Many Grade 9 students across Canada were absent from their desks on Wednesday. No, they weren’t cutting class or sick with the flu; instead they were put to work at their parents jobs during the 18th annual Take Our Kids to Work Day.
In Waterloo Region, many large companies such as RIM, Manulife Financial and Home Hardware in St. Jacobs held events for the day’s young visitors.
“I learned how shelves are stocked, how orders are made, how to make inventory – the basics of a retail store,” said Julia Pilecki, who was shadowing her mother Karen at the Home Hardware paint department in downtown St. Jacobs.
During the day the two had a chance to spiff-up the window display with early Christmas decorations and placed mustaches on the trees for Movember.
“It’s kind of different to have someone on your heels all the time, but it was nice to see her interests outside of the house and put some thought and energy into something,” Karen said of the day with her daughter.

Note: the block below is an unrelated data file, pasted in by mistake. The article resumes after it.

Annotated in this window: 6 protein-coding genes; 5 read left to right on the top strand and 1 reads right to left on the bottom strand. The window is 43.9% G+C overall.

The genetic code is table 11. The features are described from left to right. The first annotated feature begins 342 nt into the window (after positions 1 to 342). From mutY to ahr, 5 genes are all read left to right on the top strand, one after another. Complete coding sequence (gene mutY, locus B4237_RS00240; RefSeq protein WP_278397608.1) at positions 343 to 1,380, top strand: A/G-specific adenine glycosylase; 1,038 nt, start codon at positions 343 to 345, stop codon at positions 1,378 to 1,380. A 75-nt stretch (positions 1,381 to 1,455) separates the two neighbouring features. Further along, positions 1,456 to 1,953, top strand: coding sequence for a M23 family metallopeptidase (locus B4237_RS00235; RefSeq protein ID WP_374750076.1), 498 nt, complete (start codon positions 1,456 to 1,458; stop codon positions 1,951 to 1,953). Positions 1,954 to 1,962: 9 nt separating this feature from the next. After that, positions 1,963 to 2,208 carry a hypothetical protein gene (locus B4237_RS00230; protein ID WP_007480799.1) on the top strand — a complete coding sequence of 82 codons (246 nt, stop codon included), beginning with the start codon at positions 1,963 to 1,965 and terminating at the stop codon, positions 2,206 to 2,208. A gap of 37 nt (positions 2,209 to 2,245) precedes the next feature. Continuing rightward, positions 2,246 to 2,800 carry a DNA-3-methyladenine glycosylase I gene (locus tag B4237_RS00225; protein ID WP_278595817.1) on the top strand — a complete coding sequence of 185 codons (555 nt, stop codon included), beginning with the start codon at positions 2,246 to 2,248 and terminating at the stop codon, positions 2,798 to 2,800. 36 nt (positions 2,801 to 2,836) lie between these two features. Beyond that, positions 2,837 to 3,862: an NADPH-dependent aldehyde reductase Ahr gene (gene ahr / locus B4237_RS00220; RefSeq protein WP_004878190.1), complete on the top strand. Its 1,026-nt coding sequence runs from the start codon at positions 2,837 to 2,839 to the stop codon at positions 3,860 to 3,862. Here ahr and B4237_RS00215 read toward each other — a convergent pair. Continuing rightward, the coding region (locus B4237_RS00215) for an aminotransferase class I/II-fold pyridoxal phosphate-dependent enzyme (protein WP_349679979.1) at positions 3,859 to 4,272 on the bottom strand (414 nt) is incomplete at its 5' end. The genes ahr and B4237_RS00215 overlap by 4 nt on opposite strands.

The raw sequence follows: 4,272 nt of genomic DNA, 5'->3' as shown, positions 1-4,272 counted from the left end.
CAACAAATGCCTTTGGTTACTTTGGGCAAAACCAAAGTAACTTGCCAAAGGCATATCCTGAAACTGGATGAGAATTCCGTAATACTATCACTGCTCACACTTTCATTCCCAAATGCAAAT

This year 250,000 Grade 9 students and 5,000 businesses and organizations across Canada participated in the event.
The program is headed by the Learning Partnership, which operates out of Toronto and focuses on public education. The group’s director of communications, Carol Davies, said the program was started to jog both parents and students in to thinking practically about future career paths.
“I think it helps them understand the skills and educational requirements needed to get where they might like to go,” she said on Wednesday.
Davies said Grade 9 students benefit most because they are entering a critical point in their high school education, where they have to start seriously thinking about career possibilities after graduation. A contest is held in the six weeks leading up to the event. The during Ultimate Dream Job Contest students can send in photos of their dream jobs along with a 25-word description for a chance to win prizes. This year’s grand prize winner is from Ottawa and had a chance to meet with the Governor General during the day. A police officer being his dream job, he also met with the chief of police.
Pilecki may not have her future career sights on a job in a hardware store, but says the experience was nevertheless a good lesson in organization, management and interaction with customers.
“I will be working at my dad’s store in the summer and it’s nice to see how a retail store works,’ she said.